PwC deepens cyber capabilities with SecurityAdvisor alliance

17 June 2021 2 min. read

PwC Australia is reconciling the human and technology aspects of cyber security through a new strategic partnership with SecurityAdvisor – a digital platform that helps make employees more cyber aware through real-time, data-driven feedback.

Headquartered in California with global distribution of its patented cyber security platform: SecurityAdvisor helps businesses personalise their security efforts – blending in with existing systems to help employees identify, avoid and redress cyber breaches.

The core understanding is that the most advanced of security systems are vulnerable to human error – a principle that PwC embodies across its cyber security services. Noting this synergy, the Big Four accounting and advisory firm has teamed up with SecurityAdvisor to beef up its offering in Australia.

PwC deepens cyber capabilities with SecurityAdvisor alliance

“Cyber criminals are relentless and becoming more brazen with their manipulation tactics to dupe employees into providing sensitive information,” explained Nicola Nicol, partner at PwC Australia’s newly established Cybersecurity and Digital Trust practice – a 275-strong outfit with 15 partners formed in October 2020 by merging the firm’s cyber, digital trust and digital law teams.

Nicol continued: “Organisations need to strengthen their defences by understanding cognitive biases and thought processes as they are used by hackers to target people.” And the new, complementary partnership is geared precisely towards this need.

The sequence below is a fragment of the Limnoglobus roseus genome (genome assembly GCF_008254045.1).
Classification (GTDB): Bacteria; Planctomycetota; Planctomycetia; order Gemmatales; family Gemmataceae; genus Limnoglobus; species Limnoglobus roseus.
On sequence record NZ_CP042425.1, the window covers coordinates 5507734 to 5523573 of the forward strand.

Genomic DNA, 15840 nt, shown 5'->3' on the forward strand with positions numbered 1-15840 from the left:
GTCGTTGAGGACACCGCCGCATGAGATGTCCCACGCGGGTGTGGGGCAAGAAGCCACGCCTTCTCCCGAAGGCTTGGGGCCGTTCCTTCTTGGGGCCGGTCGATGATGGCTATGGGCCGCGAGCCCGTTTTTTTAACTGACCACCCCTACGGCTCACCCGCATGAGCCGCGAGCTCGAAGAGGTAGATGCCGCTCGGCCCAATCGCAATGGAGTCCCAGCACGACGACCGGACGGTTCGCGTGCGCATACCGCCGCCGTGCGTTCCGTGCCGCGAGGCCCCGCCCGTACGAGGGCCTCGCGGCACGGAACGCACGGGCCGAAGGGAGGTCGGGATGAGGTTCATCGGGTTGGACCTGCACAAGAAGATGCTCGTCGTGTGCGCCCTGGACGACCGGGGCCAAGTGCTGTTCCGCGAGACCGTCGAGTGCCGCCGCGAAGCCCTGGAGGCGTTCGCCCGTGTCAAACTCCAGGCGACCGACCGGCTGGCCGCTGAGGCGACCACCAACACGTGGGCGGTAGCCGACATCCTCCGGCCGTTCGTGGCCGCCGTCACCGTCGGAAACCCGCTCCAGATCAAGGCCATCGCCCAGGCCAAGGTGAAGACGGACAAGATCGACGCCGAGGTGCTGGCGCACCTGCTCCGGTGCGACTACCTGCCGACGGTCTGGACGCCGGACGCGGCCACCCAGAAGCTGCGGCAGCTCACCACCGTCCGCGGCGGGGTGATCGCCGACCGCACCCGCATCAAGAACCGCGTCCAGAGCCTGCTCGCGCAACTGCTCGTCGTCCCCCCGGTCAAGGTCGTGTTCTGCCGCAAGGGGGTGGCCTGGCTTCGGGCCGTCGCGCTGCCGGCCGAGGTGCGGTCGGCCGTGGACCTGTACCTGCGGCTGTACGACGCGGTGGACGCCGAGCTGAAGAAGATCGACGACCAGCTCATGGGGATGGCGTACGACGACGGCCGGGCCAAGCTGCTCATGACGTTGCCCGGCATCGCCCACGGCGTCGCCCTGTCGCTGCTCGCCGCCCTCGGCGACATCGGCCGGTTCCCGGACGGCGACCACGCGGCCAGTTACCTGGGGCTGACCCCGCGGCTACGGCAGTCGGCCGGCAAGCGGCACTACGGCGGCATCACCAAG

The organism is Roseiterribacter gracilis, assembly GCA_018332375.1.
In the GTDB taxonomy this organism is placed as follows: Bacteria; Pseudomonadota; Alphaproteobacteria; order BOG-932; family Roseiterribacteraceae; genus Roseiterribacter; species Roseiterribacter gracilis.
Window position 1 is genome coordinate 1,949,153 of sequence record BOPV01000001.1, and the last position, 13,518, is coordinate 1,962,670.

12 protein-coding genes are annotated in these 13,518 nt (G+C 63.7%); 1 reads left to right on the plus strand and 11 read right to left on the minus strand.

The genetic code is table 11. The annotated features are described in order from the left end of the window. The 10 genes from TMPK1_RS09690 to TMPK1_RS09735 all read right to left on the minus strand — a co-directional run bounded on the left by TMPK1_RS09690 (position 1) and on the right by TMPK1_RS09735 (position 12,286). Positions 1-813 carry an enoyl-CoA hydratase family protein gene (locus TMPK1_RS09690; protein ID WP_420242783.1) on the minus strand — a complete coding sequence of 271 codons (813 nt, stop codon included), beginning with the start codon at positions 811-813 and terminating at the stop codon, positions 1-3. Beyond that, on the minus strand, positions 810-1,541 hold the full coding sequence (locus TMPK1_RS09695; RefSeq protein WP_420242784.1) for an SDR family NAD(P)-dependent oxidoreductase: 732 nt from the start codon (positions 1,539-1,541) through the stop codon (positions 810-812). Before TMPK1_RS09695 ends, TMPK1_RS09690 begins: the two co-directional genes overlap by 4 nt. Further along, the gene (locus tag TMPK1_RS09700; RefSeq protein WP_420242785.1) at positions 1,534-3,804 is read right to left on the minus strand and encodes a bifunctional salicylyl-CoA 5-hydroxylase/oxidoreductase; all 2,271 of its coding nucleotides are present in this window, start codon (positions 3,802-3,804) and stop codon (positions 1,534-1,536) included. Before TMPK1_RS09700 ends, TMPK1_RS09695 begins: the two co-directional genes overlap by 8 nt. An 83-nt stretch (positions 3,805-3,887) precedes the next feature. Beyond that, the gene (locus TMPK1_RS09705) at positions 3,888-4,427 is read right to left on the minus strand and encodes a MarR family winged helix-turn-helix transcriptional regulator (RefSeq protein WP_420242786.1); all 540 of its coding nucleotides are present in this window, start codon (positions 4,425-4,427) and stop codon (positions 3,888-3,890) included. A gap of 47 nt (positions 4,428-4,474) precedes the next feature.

“Our alliance allows us to collect data from security tools, provide real-time information to individuals and show a tangible reduction in security events. We are able to take the 'what' and 'why' from our behaviour based approach and drive targeted, real-time changes to the 'how' and evidence the improvements through everyday security data and metrics.” 

Cyber imperative

The market is ripe for this multifaceted proposition. Broad-based transitions to remote working last year and persistent considerations of hybrid working models into the future are stretching business IT networks wide – opening up a host of new cyber risks. Indeed, cyber security emerged as a chief business priority across Australia in the immediate wake of the 2020 crisis.

Yet, a recent PwC survey revealed how three-quarters of Australian chief executives see no room for improvement in their cyber security and privacy reporting. According to PwC Australia’s cyber lead Rick Crethar, this is down to old-fashioned cyber thinking.

“A paradigm shift is required to make current risk techniques and practices more effective. This shift requires moving more into the less explored areas of behavioural and social aspects of cybersecurity,” he said. 

“It’s about identifying what biases, beliefs, values, perceptions and mindsets influence cyber-related decision-making, and designing solutions and operating environments to enable people to make optimal security decisions.”